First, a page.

System Compartment Reporting
With the recent landing of compartment-per-global, Firefox now regularly has 200+ system compartments at start-up. However, most of these compartments didn’t have names, which meant that they were merged into a single “[System Principal]” entry in about:memory and about:compartments.
Until last week, that is, when Nils Maier added identifying information to the vast majority of these. Here’s a small selection of interesting ones from about:compartments on my own machine.
about:blank about:compartments about:memory?verbose chrome://adblockplus-modules/content/FilterClasses.jsm chrome://browser/content/bookmarks/bookmarksPanel.xul chrome://browser/content/browser.xul chrome://browser/content/places/menu.xml chrome://browser/content/search/search.xml chrome://chatzilla/content/browserOverlay.xul chrome://global/content/bindings/button.xml chrome://global/content/globalOverlay.xul chrome://treestyletab/content/treestyletab.xul file:///home/njn/moz/mi0/o64/dist/bin/components/TelemetryPing.js jar:file:///email@example.com!/bootstrap.js jar:file:///firstname.lastname@example.org!/components/PdfStreamConverter.js resource:///modules/TelemetryTimestamps.jsm resource:///modules/sessionstore/DocumentUtils.jsm resource://gre-resources/hiddenWindow.html resource://gre/modules/AddonManager.jsm resource://services-common/preferences.js resource://services-crypto/WeaveCrypto.js resource://services-sync/constants.js resource://services-sync/engines/bookmarks.js resource://treestyletab-modules/browser.js resource://treestyletab-modules/lib/animationManager.js
Just from this, it’s obvious that I had about:compartments and about:memory?verbose open at the time. It’s also obvious that I had the following add-ons installed: AdBlock Plus, Chatzilla, Tree Style Tab, and pdf.js. And about:memory now gives at least a partial measurement of how much memory these add-ons are using. This will help identify add-ons that are using excessive amounts of memory. (Having said that, I identified the add-on compartments simply by their names. It’d be great if there was a way to systematically identify them within the code, but I don’t know if that’s possible.)
I also hope people will scrutinize Firefox’s own compartment use closely, and start to file bug reports saying things like “hey, that .jsm module shouldn’t be present, there must be a leak”. If you want to see what the full list of 200+ looks like, try out a recent Nightly build!
In related news, I also added some new compartment-specific reports, including ones for cross-compartment wrappers.
One consequence of all these change is that the number of entries in about:memory jumped tremendously. As a result, I aggregated the small entries within each compartment, which reduces the number of entries by a factor of roughly four while still reporting full information for large compartments. Nils and I also made about:memory more efficient, so the amount of memory required to generate each line dropped by about 20%. about:memory still takes up memory itself, but it does so at a level that I’m fairly happy with.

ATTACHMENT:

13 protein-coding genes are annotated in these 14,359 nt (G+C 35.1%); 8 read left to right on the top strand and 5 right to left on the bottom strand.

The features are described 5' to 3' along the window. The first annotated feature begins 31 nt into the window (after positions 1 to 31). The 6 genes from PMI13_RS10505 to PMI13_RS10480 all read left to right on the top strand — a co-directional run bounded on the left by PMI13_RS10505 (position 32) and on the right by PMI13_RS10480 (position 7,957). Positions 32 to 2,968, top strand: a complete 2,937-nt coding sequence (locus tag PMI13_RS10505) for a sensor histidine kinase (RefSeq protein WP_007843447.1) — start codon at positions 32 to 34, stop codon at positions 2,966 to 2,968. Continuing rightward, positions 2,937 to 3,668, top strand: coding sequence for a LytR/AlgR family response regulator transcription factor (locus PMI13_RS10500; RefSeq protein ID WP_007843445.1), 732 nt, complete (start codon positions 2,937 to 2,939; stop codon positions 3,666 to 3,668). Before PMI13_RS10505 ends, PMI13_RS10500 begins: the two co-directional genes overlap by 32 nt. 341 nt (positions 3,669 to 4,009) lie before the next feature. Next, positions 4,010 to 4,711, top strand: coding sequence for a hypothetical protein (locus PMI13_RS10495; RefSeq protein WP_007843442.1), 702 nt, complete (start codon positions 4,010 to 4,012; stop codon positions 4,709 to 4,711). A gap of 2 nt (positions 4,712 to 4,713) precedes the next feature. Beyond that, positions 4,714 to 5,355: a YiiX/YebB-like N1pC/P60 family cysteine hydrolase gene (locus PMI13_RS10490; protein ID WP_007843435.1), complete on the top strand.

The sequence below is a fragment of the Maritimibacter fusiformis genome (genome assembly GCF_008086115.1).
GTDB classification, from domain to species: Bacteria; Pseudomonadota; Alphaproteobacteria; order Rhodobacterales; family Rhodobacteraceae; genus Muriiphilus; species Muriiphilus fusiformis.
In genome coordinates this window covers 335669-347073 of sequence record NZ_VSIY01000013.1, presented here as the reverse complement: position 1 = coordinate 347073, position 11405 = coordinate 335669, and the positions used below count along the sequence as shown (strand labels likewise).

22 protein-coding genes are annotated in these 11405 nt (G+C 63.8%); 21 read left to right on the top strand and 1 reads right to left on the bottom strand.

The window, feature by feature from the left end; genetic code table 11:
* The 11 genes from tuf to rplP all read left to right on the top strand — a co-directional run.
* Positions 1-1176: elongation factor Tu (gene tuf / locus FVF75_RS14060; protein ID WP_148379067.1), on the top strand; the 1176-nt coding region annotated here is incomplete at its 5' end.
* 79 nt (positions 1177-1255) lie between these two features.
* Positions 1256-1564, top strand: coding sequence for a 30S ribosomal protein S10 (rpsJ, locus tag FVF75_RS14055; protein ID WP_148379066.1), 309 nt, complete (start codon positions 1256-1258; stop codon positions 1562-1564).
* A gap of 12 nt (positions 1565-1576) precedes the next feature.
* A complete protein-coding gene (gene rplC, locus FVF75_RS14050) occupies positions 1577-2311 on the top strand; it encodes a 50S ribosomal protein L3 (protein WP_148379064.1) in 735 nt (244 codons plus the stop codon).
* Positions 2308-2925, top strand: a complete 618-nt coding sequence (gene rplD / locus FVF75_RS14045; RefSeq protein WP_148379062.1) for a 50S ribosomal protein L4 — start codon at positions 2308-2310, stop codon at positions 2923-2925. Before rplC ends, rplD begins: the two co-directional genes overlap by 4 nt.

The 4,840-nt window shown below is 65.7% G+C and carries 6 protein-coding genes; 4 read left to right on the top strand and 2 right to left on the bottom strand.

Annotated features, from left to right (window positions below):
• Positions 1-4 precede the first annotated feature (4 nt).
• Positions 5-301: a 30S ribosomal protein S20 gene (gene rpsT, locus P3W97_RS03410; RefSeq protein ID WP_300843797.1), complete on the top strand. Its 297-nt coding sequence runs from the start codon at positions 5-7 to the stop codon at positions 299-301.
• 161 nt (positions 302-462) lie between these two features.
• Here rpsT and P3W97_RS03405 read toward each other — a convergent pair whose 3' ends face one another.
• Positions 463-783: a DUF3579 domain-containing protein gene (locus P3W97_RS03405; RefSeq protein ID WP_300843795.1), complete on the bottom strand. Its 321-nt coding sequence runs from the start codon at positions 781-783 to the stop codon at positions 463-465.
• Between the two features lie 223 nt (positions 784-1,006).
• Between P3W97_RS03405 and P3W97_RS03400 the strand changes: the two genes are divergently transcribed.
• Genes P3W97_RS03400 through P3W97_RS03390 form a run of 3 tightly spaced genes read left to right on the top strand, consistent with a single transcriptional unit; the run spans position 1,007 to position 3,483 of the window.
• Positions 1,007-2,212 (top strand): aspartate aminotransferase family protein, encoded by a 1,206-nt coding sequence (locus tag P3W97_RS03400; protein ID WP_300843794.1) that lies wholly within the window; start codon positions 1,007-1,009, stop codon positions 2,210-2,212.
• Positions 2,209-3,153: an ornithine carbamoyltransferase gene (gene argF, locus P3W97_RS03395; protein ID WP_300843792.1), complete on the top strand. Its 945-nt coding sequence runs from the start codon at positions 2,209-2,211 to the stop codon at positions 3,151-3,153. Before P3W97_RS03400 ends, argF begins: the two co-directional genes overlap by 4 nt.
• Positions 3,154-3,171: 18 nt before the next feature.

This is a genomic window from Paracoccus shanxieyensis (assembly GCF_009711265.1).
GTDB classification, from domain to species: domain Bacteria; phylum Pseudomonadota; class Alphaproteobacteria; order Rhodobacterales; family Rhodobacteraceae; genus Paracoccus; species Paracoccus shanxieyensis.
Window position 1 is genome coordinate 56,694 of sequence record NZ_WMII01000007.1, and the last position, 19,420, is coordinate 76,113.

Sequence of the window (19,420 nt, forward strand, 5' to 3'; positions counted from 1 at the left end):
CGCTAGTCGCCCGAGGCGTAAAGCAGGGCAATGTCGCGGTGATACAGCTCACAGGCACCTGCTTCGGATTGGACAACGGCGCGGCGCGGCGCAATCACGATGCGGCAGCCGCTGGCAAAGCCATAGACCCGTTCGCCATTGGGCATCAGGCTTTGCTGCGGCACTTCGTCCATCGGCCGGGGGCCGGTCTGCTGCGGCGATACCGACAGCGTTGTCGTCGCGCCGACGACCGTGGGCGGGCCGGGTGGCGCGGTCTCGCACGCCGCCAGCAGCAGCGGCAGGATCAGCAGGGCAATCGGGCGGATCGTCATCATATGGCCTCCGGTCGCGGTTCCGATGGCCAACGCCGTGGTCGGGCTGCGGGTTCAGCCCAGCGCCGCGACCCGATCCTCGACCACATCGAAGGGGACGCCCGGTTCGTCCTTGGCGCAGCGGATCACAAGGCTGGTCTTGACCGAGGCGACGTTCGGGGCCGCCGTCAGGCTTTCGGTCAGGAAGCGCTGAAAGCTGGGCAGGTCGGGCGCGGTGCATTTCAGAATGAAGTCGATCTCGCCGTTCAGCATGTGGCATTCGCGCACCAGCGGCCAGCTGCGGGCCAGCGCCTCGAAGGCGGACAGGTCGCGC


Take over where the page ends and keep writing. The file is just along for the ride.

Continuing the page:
For a change, the biggest MemShrink-related news in this report wasn’t related to add-ons! But there was still some interesting movement there.
Justin Lebar uncovered some evidence that the Hueyfix is having a real, positive effect among users. Telemetry data from Nightly users shows that the number of ghost windows — a concept for which we don’t have good documentation, but they correlate with zombie compartments — has dropped dramatically, as the following graph shows.
Telemetry data tends to be extremely noisy, so it’s nice to see a clear signal — Kyle’s change made it into Nightly builds on May 5th [Update: that’s incorrect, see below] and immediately caused the mean number of ghost windows to drop from roughly three to roughly one. The variance also dropped dramatically.
Update: Justin just wrote a blog post that explains very nicely what ghost windows are. That post also explains better the circumstances behind the drop in ghost window numbers; my explanation above was too simple and got the timing wrong. Thanks, Justin!
Firefox vs The New York Times
Robert O’Callahan fixed a leak relating to mouse events that triggered when he visited nytimes.com. He wrote a great blog post explaining the heroic debugging — searching through full memory dumps! — that was required. It’s great that Robert found and fixed this, though it’s a shame it took such expertise.
Here are the current bug counts.
- P1: 23 (-1/+2)
- P2: 85 (-2/+4)
- P3: 102 (-5/+2)
- Unprioritized: 2 (-3/+2)
Not a great deal of movement. We only had to triage twelve bugs in today’s MemShrink meeting, which is the fewest we’ve had since we switched to fortnightly meetings.